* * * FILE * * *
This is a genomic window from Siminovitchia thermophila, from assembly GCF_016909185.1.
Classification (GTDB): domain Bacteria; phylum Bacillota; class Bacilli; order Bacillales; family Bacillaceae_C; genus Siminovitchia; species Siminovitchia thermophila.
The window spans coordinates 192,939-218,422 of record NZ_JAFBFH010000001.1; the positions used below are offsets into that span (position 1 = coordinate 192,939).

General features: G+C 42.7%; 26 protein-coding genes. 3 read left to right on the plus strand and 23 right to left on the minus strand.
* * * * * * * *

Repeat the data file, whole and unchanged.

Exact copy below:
This is a genomic window from Siminovitchia thermophila, from assembly GCF_016909185.1.
Classification (GTDB): domain Bacteria; phylum Bacillota; class Bacilli; order Bacillales; family Bacillaceae_C; genus Siminovitchia; species Siminovitchia thermophila.
The window spans coordinates 192,939-218,422 of record NZ_JAFBFH010000001.1; the positions used below are offsets into that span (position 1 = coordinate 192,939).

General features: G+C 42.7%; 26 protein-coding genes. 3 read left to right on the plus strand and 23 right to left on the minus strand.